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Number Theory–An Olympiad Approach1

Manjil P. Saikia

Abstract. We give a collection of all the important number theoretic results that are useful for students participating in the Mathematical Olympiads. The results are given without detailed proofs. A seperate problem sheet has been provided. The proofs of most of the results discussed can be found in the books mentioned in the References section. It is assumed that the students have some familiarity with certain algebraic manipulation techniques and other basic things.

1. Preliminaries Well Ordering Principle (WOP): Every nonempty set S of nonnegative integers contains a least element; that is, there is some integer a such that a ≤ b for all b’s belonging to S. Theorem 1.1. (Archimedean Property) If a and b are any positive integers, then there exists a positive integer n such that na ≥ b. Theorem 1.2. (First Principle of Finite Induction) Let S be a set of positive integers with the following properties: • The integer 1 belongs to S. • Whenever the integer k is in S, the next integer k + 1 must also be in S. Then S is the set of all positive integers. Theorem 1.3. (Binomial Theorem)If a and b are integers and n is a natural number then the general binomial theorem gives the relationship: n n n n−1 n n−2 2 n n n (a + b)n = a + a b+ a b + ... + abn−1 + b . 0 1 2 n−1 n 2. Some Results and Definitions Number Theory requires extensive preparation but the prerequisites are very few. Almost all are covered in a standard school syllabus and the remaining ones were covered in the earlier section. The strategies are accquired over time by massive amount of problem solving. This section contains almost all of the main results and definitions that a student preparing for Olympiads must know. Note that in this section all the variables stand for integers unless otherwise noted. Property 2.1. If b = aq for some q ∈ Z, then a divides b, and we write a | b. Property 2.2. (Fundamental Properties of the Divisibility Relation) • a | b, b | c ⇒ a | c.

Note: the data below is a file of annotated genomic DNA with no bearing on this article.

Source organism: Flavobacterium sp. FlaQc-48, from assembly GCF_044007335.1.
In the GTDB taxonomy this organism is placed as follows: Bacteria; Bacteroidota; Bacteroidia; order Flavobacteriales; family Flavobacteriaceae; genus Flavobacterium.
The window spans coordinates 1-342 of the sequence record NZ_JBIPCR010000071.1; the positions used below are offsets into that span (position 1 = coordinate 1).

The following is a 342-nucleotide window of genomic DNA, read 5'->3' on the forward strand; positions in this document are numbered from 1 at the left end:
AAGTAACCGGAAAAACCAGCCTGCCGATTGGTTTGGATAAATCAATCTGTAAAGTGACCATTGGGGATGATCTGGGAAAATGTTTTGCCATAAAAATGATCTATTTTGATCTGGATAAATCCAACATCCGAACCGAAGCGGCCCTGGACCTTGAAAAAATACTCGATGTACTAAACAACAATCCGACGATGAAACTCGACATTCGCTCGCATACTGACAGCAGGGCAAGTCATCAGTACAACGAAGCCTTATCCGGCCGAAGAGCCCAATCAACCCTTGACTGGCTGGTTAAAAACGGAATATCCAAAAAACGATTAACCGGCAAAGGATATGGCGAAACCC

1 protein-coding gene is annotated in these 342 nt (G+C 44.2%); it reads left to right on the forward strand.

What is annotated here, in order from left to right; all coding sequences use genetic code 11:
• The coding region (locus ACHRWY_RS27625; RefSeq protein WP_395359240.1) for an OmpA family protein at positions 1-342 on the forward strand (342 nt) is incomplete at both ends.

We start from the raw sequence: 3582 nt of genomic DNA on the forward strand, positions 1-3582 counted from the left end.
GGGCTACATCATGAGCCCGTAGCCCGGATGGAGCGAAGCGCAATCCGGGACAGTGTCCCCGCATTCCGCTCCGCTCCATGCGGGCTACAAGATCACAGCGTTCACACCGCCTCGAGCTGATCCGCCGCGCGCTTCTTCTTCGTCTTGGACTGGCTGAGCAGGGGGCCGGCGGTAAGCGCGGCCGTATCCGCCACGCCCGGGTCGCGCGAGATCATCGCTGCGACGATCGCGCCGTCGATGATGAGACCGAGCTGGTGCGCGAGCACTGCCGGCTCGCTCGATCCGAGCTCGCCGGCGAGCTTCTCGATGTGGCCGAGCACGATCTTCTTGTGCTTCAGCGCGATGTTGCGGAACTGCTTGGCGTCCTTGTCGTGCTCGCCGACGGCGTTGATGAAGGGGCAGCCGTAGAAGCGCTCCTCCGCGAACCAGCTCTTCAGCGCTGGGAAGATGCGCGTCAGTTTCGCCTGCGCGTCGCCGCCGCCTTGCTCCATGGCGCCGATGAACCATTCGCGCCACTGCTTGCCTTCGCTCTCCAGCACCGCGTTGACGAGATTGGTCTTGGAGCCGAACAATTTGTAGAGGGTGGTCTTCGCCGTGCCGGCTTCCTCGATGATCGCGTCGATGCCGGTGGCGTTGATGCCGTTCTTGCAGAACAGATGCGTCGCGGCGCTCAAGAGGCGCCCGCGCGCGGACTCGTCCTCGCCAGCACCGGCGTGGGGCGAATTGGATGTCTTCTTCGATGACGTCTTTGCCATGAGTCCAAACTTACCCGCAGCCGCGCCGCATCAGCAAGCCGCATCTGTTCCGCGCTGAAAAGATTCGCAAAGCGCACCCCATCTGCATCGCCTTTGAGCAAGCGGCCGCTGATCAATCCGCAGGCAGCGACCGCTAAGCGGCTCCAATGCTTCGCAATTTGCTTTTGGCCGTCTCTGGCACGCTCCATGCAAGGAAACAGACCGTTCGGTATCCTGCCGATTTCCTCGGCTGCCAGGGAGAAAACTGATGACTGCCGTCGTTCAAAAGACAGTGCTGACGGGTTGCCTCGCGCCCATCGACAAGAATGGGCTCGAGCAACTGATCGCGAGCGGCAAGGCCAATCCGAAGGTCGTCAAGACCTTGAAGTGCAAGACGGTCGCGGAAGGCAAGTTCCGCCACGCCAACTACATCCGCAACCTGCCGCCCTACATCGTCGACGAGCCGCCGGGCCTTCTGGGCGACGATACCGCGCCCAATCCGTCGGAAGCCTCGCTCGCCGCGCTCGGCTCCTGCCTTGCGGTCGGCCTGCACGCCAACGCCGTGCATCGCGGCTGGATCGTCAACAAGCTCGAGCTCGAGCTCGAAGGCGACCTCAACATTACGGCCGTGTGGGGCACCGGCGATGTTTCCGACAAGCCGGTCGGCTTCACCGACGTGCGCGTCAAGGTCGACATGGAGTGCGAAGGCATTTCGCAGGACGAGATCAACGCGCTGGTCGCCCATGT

A series of lectures delivered at Darrang College, Tezpur, India.

16. n! + 4.4. Property 2. All pairwise prime triples of integers satisfying x2 + y 2 = z 2 are given by x =| u2 − v 2 |.18. (Wilson’s Theorem)If p is a prime.14. subtracted and multiplied in a usual manner but they cannot be divided always. (Sophie Germain Identity) a4 + 4b4 = (a2 + 2b2 + 2ab)(a2 + 2b2 − 2ab). b) = ax + by.r).15. Theorem 2. Theorem 2. Definition 2. Then. there are x. (Division Algorithm)Every integer a is uniquely representable by the positive integer b in the form a = bq + r.b) can be represented by a linear e combination of a and b with integral coefficients such that. Theorem 2. (Congruences) If m | a − b then we write a ≡ b (mod m). √ Property 2. Property 2.8.b)=gcd(b.9.2 Manjil P.17. Notation 2. so that gcd(a. (Euclid)There are infinitely many primes. by the nonnegative integer k such that pk || n. (Euclid’s Lemma) If p is a prime.6.3. d | b ⇒ d | ax + by. then ap ≡ a (mod p). The smallest prime factor of a nonprime n is ≤ n. n! + 2. gcd(u. (Fundamental Theorem of Arithmetic) Every positive integer can be uniquely represented as a product of primes. gcd(a.5. Theorem 2. Theorem 2. Property 2. n = Πp:prime pordp (n) . 0 ≤ r < b. (Euclidean Algorithm) In the above representation of integers gcd(a. y ∈ Z. Property 2. y = 2uv and z = u2 + v 2 . · · · . Congruences can be added. (Euler’s totient function) φ(m) denotes the number of numbers less than m which are prime to m. v) = 1 and u − v is not divisible by 2. Theorem 2. p | ab ⇒ p | a or p | b. (Fermat’s Little Theorem) Let a be a positive integer and p be a prime. n! + 3. Definition 2.12. Theorem 2.13.19. n! + n are (n − 1) consecutive composite integers. The converse is however not valid. Property 2. Theorem 2. (B´zout’s Identity) The gcd(a.7. then (p − 1) ≡ −1 (mod p). (Euler) If a and m be relatively prime positive integers then.10. aφ(m) ≡ 1 (mod p). Saikia • d | a. m) = 1 ⇒ aφ(m) ≡ 1 (mod m).11. We define ordp (n).

Feng. For any positive integer n.26. [4] H. 1 2 k τ (n) = (a1 + 1)(a2 + 1) · · · (ak + 1) Theorem 2.24. 2007. . Theorem 2. then A is a multiple of B iff ordp (A) ≥ ordp (B) holds for all primes p. Theorem 2.27. Andrica and Z. Springer. Theorem 2. (Hermite) nx = x + x + 1 n ∞ n k=1 pk . x is the greatest integer less than or equal to x. 2010. x is read as floor of x. M. p1 − 1 pk − 1 3.Number Theory–An Olympiad Approach 3 Theorem 2. • x+y ≥ x + y .23. Pohoat˘.21. Elementary Number Theory. Lee. [3] A. Sixth Edition. Acknowledgements The author wishes to thank Prof. McGraw Hill. INFINITY. 1 • x + 2 = the integer nearest to x. Sonitpur. 104 Number Theory Problems From the Training of the USA IMO Team. With the same notation as the above three theorems we have.29.28. σ(n) denotes the sum of the divisors of the nonnegative integer C. Pin-784028 E-mail address: manjil msi09@agnee. b) = n. Problem–Solving Strategies. D. Let A and B be positive integers. Notation 2. b) with lcm(a. (De Polignac) ordp (n!) = Property 2. Theorem 2. x x • n = n . τ (n) denotes the number of divisors of the nonnegative integer n. (2a1 + 1)(2a2 + 1) · · · (2ak + 1) distinct pairs of ordered positive integers (a. Deka for inviting the author to deliver the lectures. Brikh¨user. + . a Department of Mathematical Sciences. σ(n) = pa1 +1 − 1 pak +1 − 1 1 ··· . Notation 2. T. With the notation of the previous theorem we have. Andreescu. then. Engel. 2005..tezu. B. Lovering and C.saikia@gmail. Notation 2. Theorem 2. manjil. M. Rege for [1] and R. a [2] D. + x + n−1 n . References [1] T.ernet. Burton. Πd|n d = n τ (n) 2 . If n = pa1 pa2 · · · pak is a prime decomposition of n.20. Tezpur University..